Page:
Dec. 15, 2020

My Podcast Blog 1

My Podcast Blog 1

December 11, 2020

The beginning of my blog.

I began my podcast on March 26, 2020, 13 days after the Covid Shelter in place orders for San Francisco went into place. Now, almost nine months later, I've completed 104 episodes of my podcast, The San Francisco Experience. 

It is a news commentary podcast which covers under reported aspects of today's big stories. In April, I was publishing three 20 minute episodes per week largely related to the Covid lockdown. Learning to live with the Shelter in Place rules at first seemed easy, and straightforward. It was even a bit of an adventure as most new projects are. But nine months later, the novelty of the situation has worn off and all we are left with is the tedium.

But as the Summer unfolded and the civil unrest that resulted from the death of George Floyd, many more topics presented themselves for podcast treatment. The virtual Presidential conventions, the campaign, the debates and rallies continued to fascinate me. And in the closing weeks of this most unsettled year there continue to be so many issues that cry out to be discussed.

I avoid editorializing in my podcasts. There is too much of that on cable TV. In fact, opinion seems to masquerade as news and fact these days creating a vacuum of news. So my podcast, The San Francisco Experience has stepped in to the gap.

My news commentaries come with a California or a Silicon Valley perspective. And why San Francisco ? Well, it is my adopted hometown first of all and most listeners have fond memories of the City by the Bay. 

I've discovered that there is no magic to podcasting. I can sum up podcasting in three words: Production, Distribution and Promotion. There is a lot of activity packed into those three words and over the course of this blog, I will unpack it all.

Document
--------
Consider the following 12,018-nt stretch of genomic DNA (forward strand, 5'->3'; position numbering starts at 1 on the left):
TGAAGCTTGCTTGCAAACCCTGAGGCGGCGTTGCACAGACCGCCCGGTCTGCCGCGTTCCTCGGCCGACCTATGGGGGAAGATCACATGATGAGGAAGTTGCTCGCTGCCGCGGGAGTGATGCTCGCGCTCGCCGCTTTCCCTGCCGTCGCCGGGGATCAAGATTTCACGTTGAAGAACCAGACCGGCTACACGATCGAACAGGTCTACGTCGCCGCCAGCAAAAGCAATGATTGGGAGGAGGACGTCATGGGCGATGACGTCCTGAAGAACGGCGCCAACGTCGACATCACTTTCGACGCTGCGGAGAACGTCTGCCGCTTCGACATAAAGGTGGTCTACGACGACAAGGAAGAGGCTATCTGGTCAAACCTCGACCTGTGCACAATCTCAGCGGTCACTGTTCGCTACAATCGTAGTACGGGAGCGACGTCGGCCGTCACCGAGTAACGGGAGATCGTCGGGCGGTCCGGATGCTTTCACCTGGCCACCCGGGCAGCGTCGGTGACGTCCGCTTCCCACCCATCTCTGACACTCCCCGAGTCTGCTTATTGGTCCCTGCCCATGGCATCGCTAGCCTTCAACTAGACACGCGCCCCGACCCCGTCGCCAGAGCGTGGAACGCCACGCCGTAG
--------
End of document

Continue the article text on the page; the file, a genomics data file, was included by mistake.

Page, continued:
But that is my first stab at explaining podcasting and why I am attracted to it. More to follow in the days ahead.

December 12, 2020

Picking up where I left off last night on those three words that encapsulate podcasting for me, Production, Distribution and Promotion, let's unpack them.  For me, since my shows require research since they are fact based, I have to find my sources first and read up. Once I've found the articles that will be the basis of my podcast, I read up and take notes. Then I write an essay. I write a sript based on the research with a view to recording up to 25 minutes of commentary. My podcasts run about 25 minutes. The typical American commute is 20 minutes and I am geared to that daily time segment - on the way to work, the gym, walking the dog, getting exercise, whatever.  Time is precious and we all multi-task so my podcast fills those20 minute time gaps.

But unlike a journalist or an author, as a podcaster I fly solo. I wear three hats doing the research, write up, critique and editing. Podcasting is more of a process than other forms of writing and requires switching from the creative process to the self critique from line to line. When the first draft is finished, out comes the editor's toolkit to polish and correct the prose.

Then, on to production. In the old days, the writer left production to the typesetters and printers. But the rise of word processing technology in the 1980's put the writer in charge of that aspect of the process.  There was no one to hand the handwritten pages to !    And then a practice dry run in front of the mic trying to make sure the delivery is smooth, the right pace and no tongue tied stumbles.

Then publish it, and promote it on different sites  to get the podcast out to the listeners. Marketing metrics a day ot two later to gauge if the subject matter resonated.  From start to finish, the podcast is a vertically integrated process that demands you are a jack of all trades. Each episode of 25 minutes takes three hours on average. But you are in the driver's seat and not dependent on another team member's timetable schedule. Another benefit of this one man band vertical integration is that you can do your podcast on your own terms and schedule.